Today we continue with chapter twenty-five of Read Along with Apologetics315, a weekly chapter-by-chapter study through Christian Apologetics: A Comprehensive Case for Biblical Christianity by Douglas Groothuis. Please leave a comment on your reading below. This is where you can interact with others reading the book, ask questions, or add your own thoughts. Series index here. Click below for the audio intro, chapter 25 study questions PDF, and summary:
Chapter Twenty-Five: The Problem of Evil: Dead Ends and the Christian Answer
Chapter twenty-five tackles the reality of suffering and evil in the world. If God is good, then how can there be so much evil? Groothuis defines evil, looks at the different categories of evil, then outlines and evaluations five answers to evil from other worldviews. These worldviews include atheism, the view of a finite god, the view of God as not omnibenevolent, the view of the nonexistence of evil, and karma and reincarnation. The author shows the great shortcomings of these views in adequately answering the problem of evil.
Next, Groothuis looks at answer to the problem of evil from a Christian perspective, noting that the key themes of Christian doctrine must be taken into account when assessing the issue. The author lays out the objections to theism from evil, then unpacks the classical Christian perspective. He discusses two views of free will—both which offer different, yet strong answers to the issue of evil. Finally, Groothuis concludes by looking at the cross of Christ and how God has ultimately answered evil through this central historical event.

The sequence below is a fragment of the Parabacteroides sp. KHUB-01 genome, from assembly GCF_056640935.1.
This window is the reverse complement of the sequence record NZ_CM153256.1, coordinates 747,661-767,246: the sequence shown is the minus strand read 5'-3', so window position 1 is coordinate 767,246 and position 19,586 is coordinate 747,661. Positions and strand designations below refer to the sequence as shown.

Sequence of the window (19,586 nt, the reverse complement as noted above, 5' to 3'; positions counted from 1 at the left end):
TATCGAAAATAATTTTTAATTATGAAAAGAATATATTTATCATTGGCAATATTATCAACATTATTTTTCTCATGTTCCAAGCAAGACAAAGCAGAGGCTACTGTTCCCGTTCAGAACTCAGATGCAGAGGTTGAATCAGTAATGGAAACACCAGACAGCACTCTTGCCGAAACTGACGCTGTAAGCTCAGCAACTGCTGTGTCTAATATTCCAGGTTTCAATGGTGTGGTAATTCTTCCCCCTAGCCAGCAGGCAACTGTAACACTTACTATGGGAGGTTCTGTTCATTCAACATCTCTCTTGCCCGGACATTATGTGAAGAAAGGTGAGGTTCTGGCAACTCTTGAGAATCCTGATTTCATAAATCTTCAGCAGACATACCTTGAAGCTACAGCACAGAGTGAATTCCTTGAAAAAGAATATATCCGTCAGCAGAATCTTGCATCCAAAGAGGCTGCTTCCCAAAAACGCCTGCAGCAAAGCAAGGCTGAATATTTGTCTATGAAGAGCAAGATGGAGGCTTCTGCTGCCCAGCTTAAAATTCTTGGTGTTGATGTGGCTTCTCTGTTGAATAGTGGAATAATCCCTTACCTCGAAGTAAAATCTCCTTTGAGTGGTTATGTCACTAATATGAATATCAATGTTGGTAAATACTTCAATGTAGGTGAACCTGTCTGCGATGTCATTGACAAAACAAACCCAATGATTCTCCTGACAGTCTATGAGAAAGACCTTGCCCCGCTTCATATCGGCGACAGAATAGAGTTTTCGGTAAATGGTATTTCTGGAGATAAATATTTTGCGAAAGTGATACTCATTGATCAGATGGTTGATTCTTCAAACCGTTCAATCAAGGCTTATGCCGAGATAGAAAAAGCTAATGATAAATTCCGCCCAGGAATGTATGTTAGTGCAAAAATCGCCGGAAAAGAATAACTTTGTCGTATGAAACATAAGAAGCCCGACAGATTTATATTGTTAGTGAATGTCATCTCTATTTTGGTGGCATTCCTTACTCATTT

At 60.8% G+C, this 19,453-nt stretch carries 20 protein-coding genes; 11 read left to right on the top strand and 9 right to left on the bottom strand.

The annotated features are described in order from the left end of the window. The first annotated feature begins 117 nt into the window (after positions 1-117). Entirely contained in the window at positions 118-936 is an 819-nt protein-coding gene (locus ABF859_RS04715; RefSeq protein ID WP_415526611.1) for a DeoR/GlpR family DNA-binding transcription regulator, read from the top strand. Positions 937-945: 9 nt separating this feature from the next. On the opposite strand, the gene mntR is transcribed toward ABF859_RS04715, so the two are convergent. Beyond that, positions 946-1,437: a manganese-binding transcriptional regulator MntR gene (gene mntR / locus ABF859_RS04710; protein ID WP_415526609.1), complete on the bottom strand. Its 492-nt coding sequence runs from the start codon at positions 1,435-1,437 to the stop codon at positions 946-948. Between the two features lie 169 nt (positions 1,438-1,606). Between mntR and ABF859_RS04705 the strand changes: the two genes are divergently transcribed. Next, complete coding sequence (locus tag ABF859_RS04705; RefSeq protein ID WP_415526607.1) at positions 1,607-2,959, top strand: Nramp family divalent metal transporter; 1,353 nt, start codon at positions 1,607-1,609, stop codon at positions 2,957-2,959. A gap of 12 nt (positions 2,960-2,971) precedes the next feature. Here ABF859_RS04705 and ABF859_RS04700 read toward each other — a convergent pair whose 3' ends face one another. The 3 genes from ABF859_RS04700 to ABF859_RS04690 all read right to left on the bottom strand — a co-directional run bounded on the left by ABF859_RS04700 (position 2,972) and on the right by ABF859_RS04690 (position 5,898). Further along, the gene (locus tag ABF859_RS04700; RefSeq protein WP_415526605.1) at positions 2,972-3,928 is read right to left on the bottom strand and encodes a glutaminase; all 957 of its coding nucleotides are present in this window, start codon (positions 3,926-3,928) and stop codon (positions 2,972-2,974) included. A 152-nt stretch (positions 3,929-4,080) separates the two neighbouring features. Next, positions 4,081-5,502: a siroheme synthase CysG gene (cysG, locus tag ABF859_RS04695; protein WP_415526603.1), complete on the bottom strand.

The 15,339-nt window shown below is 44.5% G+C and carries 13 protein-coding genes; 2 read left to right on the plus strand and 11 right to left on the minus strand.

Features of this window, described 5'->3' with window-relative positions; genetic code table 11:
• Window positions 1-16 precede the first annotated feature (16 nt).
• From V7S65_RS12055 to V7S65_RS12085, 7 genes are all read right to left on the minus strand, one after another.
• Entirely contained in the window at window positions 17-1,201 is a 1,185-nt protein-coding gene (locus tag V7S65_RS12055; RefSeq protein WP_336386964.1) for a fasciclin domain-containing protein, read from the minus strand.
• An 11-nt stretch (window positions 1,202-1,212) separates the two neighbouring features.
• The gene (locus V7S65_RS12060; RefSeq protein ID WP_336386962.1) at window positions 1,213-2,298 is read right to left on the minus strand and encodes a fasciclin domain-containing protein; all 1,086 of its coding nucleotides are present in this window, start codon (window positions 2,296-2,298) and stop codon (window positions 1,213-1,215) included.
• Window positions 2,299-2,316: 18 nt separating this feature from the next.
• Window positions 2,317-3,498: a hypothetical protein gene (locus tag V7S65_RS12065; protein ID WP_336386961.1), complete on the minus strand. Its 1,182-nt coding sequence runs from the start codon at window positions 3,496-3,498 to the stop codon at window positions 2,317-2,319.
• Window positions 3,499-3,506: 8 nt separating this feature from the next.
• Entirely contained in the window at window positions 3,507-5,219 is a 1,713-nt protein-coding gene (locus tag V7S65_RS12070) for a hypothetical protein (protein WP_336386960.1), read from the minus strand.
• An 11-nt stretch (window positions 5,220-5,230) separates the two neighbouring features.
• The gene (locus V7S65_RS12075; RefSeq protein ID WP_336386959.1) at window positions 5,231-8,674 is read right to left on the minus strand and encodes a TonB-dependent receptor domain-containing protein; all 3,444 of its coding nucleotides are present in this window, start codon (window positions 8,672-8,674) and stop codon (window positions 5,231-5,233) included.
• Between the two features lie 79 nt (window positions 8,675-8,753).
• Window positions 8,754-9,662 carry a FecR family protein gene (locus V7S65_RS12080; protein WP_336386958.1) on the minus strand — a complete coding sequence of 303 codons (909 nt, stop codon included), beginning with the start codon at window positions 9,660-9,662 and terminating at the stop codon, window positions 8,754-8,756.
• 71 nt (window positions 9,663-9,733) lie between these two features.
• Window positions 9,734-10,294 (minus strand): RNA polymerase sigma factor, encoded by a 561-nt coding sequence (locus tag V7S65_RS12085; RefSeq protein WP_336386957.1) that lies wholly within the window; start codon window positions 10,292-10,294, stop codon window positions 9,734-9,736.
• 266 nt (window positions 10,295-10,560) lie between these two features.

The presence of evil in the face of a good God has classically been called the problem of evil. Simply put, if God exists, there should not be such evil, since God would have the power and desire to stop it. Therefore, the existence or goodness or power of God is brought into question. (Christian Apologetics, p. 614)
Therefore, the problem should be debated in light of the evidence for a personal and moral Creator of the universe, who created humans in his image and who pursued them even in their fallen state through his revelation to Israel, culminating in the life, death and resurrection of Jesus Christ. (Christian Apologetics, p. 617)
Since the biblical worldview is rooted inextricably in the themes of creation, fall and redemption, the problem of evil must be addressed according to all three themes. (Christian Apologetics, p. 625)
Evil is dependent on goodness in a parasitic way. Evil is not a thing or a substance in and of itself, but the warping and twisting of an antecedent good, which results in a lack of proper goodness. (Christian Apologetics, p. 626)
- How has the problem of evil been used as a “trump card” against Christianity?
- How does the deductive problem of evil fail?
- Why is it important to answer the problem of evil from a Christian point of view and not a merely monotheistic point of view?
Chapter Twenty-Six: Conclusion: Take It To The Streets